Fortunately, we upended all our crays (and wayward fish) into a large bucket on the boat without mishap. By the time we were back at the jetty, the bucket was filled with about 40 snapping crustaceans.

Hakan pulled out two of the biggest fish from the catch, cleaned them and filleted them, and put them in the gas-fueled fridge for our dinner (which, when we fried them up later over the fire, was possibly the greatest meal I’ve cooked in a LONG while!).

Ulrike was waiting for us by the jetty, to let us know that breakfast was ready. Fresh bread, cheese, jam, eggs, juice, coffee and weird fish spreads were laid out on the bench. 

We loaded up our plates and filled our cups and ate and talked and listened to stories of racist Swedes, and a survival course Hakan did in the early 80s in the Australian outback, and the time they found a dead body while travelling in New Zealand. Twas definitely an interesting breakfast conversation.

Full and satisfied, Rich and I made our way back to the clearing by our hut and spent the rest of the day lazing on the grass, reading our books, avoiding the trolls, and feeling a long way from anywhere.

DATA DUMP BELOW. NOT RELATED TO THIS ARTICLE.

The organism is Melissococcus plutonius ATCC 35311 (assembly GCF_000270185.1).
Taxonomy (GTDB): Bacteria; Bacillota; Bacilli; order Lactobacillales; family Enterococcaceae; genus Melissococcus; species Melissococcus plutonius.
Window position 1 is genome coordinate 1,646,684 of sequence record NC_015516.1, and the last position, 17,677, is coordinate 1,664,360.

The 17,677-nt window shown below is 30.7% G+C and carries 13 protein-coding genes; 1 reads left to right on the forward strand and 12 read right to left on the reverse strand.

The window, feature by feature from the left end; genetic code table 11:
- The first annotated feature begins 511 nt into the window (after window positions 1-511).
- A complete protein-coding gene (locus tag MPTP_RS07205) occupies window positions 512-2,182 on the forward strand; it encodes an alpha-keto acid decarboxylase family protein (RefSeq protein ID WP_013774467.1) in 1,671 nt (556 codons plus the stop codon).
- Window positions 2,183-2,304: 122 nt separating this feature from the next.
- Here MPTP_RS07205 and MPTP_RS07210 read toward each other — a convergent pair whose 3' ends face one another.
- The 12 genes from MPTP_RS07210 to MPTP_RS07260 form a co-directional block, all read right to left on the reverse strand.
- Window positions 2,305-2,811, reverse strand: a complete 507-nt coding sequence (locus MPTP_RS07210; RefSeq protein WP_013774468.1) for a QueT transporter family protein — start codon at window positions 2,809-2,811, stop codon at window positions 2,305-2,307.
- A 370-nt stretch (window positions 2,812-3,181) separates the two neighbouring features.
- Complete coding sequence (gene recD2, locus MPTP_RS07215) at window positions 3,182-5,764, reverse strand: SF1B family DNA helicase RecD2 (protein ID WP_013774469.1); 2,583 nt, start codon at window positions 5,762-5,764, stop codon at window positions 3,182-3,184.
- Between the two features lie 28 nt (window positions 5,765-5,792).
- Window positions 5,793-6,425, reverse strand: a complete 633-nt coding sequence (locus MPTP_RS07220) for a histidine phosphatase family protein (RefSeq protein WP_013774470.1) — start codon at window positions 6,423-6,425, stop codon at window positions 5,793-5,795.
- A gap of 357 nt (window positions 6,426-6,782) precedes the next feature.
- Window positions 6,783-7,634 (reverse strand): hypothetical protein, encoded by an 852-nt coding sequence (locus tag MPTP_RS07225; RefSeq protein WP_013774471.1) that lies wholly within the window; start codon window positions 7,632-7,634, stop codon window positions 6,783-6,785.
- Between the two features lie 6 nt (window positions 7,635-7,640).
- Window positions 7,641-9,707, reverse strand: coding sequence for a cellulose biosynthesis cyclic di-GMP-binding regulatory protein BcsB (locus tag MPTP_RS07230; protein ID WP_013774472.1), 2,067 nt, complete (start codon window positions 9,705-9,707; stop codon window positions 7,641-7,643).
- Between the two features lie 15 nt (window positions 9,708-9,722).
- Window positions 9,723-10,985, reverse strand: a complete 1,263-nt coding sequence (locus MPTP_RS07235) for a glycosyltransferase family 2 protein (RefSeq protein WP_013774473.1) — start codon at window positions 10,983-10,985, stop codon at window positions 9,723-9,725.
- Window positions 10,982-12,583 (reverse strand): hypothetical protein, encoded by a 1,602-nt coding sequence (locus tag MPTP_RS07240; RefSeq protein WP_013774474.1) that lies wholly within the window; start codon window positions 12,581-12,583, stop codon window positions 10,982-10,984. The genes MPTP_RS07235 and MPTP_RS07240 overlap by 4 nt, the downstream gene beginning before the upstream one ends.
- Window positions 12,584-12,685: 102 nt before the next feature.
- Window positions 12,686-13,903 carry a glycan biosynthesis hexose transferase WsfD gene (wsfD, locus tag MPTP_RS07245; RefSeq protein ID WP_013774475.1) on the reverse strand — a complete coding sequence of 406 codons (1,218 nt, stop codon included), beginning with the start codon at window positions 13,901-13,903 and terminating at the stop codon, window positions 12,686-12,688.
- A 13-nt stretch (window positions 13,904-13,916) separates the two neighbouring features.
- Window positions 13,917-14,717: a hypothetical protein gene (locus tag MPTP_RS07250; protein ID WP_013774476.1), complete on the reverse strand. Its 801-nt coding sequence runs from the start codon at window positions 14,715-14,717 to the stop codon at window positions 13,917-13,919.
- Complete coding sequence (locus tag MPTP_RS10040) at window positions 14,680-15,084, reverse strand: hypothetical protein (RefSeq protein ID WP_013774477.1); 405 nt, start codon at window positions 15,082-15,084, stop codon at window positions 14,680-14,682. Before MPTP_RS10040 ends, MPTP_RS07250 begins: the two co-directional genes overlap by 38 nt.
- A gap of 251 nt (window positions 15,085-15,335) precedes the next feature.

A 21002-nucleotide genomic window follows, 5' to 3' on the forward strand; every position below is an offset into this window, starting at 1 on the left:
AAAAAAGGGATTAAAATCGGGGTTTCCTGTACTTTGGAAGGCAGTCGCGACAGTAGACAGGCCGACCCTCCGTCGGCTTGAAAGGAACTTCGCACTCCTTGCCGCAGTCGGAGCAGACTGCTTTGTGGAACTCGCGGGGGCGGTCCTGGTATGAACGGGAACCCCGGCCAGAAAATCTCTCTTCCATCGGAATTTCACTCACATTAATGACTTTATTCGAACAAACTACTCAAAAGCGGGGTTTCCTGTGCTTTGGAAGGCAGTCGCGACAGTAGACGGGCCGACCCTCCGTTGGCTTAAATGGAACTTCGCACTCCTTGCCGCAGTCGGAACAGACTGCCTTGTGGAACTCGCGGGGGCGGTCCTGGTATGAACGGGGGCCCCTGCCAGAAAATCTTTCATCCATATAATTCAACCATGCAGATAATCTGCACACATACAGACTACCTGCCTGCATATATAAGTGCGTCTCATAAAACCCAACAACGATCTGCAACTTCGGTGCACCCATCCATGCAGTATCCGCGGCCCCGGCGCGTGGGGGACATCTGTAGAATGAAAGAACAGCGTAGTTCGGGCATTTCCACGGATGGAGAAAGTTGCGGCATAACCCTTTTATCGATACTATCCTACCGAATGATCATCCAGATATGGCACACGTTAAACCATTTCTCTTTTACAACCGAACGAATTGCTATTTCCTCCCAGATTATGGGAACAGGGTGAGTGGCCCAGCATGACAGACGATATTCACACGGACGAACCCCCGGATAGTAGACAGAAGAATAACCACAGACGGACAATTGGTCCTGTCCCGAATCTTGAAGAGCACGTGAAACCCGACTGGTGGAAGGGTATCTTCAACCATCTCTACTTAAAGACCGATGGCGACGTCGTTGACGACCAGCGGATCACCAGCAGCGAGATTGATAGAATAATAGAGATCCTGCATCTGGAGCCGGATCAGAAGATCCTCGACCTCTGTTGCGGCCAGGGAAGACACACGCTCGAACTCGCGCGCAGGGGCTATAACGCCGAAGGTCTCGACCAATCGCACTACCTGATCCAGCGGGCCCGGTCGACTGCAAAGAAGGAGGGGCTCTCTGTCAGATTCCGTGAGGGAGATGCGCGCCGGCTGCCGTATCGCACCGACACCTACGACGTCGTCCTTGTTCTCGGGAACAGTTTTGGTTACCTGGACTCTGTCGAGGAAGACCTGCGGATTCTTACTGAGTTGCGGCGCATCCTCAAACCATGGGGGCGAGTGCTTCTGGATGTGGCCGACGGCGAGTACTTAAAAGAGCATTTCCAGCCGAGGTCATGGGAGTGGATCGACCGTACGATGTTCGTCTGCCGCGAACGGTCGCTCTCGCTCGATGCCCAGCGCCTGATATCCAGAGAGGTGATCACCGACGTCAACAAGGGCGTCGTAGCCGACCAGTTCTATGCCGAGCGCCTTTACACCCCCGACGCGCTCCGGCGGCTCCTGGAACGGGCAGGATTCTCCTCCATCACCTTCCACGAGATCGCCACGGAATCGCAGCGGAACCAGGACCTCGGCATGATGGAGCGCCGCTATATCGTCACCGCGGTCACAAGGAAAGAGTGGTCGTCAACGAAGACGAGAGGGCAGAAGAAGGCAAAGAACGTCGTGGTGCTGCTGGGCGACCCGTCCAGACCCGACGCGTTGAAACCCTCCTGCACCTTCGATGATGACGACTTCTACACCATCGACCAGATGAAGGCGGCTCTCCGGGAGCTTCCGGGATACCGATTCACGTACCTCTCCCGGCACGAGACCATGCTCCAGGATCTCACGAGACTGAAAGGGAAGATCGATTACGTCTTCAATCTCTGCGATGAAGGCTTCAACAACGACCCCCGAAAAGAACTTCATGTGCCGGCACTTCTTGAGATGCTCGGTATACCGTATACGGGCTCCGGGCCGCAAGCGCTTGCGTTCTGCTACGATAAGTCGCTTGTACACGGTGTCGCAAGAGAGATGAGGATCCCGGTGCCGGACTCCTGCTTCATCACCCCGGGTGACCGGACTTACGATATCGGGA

** I’ve mentioned trolls quite a bit in this post. We fortunately didn’t encounter any Hoggle-like dwarves during our time in Sweden, but I have no doubt that they’re there. On our second night in our log cabin, I could have sworn I heard one tap-tap-tapping on the outside wall of our hut…

some observations about sweden

1 – Swedes are exceptionally stylish and good looking. The ‘no shopping’ rule we set ourselves before embarking on this adventure is tres hard in a town like this, where fashion is exceptional and EVERYONE looks amazing.

2 – When it rains in Goteborg, it really rains. Teeming, straight-down, saturating rain.

3 – Dogs are allowed everywhere. Especially in shops. (I’m kicking myself for not taking a picture, but earlier today I saw two long-haired Afghans going for a walk and they both had hairdos! Braided ears!! Twas amazing…)

Here is a nice sign I saw on the train:

A nice sign on the train - dogs & cats sitting together in harmony

4 – Converse hi-tops are making a comeback. Like dogs, they are everywhere. Fluero pink cons on grans, red cons paired with flowing floral skirts on teens, dirty white cons on handsome men in dinner jackets.